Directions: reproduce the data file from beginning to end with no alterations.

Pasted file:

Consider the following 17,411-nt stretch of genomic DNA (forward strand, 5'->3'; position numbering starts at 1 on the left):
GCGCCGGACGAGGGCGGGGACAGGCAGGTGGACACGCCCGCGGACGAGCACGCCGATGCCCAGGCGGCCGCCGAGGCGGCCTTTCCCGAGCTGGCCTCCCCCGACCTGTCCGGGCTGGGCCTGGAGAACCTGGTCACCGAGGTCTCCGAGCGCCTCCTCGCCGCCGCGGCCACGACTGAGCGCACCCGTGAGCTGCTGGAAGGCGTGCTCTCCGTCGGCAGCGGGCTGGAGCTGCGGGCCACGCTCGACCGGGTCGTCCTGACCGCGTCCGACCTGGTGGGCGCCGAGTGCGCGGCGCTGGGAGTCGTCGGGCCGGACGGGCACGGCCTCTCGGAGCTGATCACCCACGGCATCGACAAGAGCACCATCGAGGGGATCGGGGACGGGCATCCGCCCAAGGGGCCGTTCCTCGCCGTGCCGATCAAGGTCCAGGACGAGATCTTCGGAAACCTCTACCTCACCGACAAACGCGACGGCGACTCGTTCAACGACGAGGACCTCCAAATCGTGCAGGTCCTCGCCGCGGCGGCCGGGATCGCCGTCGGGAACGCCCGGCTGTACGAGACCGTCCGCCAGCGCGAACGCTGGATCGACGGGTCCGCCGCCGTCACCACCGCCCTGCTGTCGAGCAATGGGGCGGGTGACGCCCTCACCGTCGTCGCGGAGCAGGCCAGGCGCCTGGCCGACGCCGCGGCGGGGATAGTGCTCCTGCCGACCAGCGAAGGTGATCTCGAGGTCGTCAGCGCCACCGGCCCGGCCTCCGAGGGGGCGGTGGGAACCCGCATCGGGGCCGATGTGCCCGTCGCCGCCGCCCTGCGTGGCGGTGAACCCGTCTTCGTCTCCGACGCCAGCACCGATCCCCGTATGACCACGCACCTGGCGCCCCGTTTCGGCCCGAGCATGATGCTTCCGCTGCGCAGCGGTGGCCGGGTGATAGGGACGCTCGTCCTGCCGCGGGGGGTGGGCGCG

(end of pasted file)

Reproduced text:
Consider the following 17,411-nt stretch of genomic DNA (forward strand, 5'->3'; position numbering starts at 1 on the left):
GCGCCGGACGAGGGCGGGGACAGGCAGGTGGACACGCCCGCGGACGAGCACGCCGATGCCCAGGCGGCCGCCGAGGCGGCCTTTCCCGAGCTGGCCTCCCCCGACCTGTCCGGGCTGGGCCTGGAGAACCTGGTCACCGAGGTCTCCGAGCGCCTCCTCGCCGCCGCGGCCACGACTGAGCGCACCCGTGAGCTGCTGGAAGGCGTGCTCTCCGTCGGCAGCGGGCTGGAGCTGCGGGCCACGCTCGACCGGGTCGTCCTGACCGCGTCCGACCTGGTGGGCGCCGAGTGCGCGGCGCTGGGAGTCGTCGGGCCGGACGGGCACGGCCTCTCGGAGCTGATCACCCACGGCATCGACAAGAGCACCATCGAGGGGATCGGGGACGGGCATCCGCCCAAGGGGCCGTTCCTCGCCGTGCCGATCAAGGTCCAGGACGAGATCTTCGGAAACCTCTACCTCACCGACAAACGCGACGGCGACTCGTTCAACGACGAGGACCTCCAAATCGTGCAGGTCCTCGCCGCGGCGGCCGGGATCGCCGTCGGGAACGCCCGGCTGTACGAGACCGTCCGCCAGCGCGAACGCTGGATCGACGGGTCCGCCGCCGTCACCACCGCCCTGCTGTCGAGCAATGGGGCGGGTGACGCCCTCACCGTCGTCGCGGAGCAGGCCAGGCGCCTGGCCGACGCCGCGGCGGGGATAGTGCTCCTGCCGACCAGCGAAGGTGATCTCGAGGTCGTCAGCGCCACCGGCCCGGCCTCCGAGGGGGCGGTGGGAACCCGCATCGGGGCCGATGTGCCCGTCGCCGCCGCCCTGCGTGGCGGTGAACCCGTCTTCGTCTCCGACGCCAGCACCGATCCCCGTATGACCACGCACCTGGCGCCCCGTTTCGGCCCGAGCATGATGCTTCCGCTGCGCAGCGGTGGCCGGGTGATAGGGACGCTCGTCCTGCCGCGGGGGGTGGGCGCG